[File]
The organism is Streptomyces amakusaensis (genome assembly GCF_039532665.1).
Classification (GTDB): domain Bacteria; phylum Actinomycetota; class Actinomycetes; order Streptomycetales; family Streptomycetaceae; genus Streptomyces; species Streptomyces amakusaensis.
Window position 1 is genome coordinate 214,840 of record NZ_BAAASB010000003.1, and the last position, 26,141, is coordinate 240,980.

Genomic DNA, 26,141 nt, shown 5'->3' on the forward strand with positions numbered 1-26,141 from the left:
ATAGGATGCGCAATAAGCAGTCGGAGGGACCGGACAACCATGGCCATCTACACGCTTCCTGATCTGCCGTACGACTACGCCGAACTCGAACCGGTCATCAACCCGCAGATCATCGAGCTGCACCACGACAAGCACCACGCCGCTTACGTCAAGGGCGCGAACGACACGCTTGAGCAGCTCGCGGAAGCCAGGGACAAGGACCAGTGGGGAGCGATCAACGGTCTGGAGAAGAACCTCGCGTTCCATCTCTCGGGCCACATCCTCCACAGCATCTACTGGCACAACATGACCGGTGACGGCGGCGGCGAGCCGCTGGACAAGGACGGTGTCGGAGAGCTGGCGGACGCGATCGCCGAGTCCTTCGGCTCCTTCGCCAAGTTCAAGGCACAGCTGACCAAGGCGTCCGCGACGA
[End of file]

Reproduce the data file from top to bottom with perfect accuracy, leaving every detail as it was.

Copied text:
The organism is Streptomyces amakusaensis (genome assembly GCF_039532665.1).
Classification (GTDB): domain Bacteria; phylum Actinomycetota; class Actinomycetes; order Streptomycetales; family Streptomycetaceae; genus Streptomyces; species Streptomyces amakusaensis.
Window position 1 is genome coordinate 214,840 of record NZ_BAAASB010000003.1, and the last position, 26,141, is coordinate 240,980.

Genomic DNA, 26,141 nt, shown 5'->3' on the forward strand with positions numbered 1-26,141 from the left:
ATAGGATGCGCAATAAGCAGTCGGAGGGACCGGACAACCATGGCCATCTACACGCTTCCTGATCTGCCGTACGACTACGCCGAACTCGAACCGGTCATCAACCCGCAGATCATCGAGCTGCACCACGACAAGCACCACGCCGCTTACGTCAAGGGCGCGAACGACACGCTTGAGCAGCTCGCGGAAGCCAGGGACAAGGACCAGTGGGGAGCGATCAACGGTCTGGAGAAGAACCTCGCGTTCCATCTCTCGGGCCACATCCTCCACAGCATCTACTGGCACAACATGACCGGTGACGGCGGCGGCGAGCCGCTGGACAAGGACGGTGTCGGAGAGCTGGCGGACGCGATCGCCGAGTCCTTCGGCTCCTTCGCCAAGTTCAAGGCACAGCTGACCAAGGCGTCCGCGACGA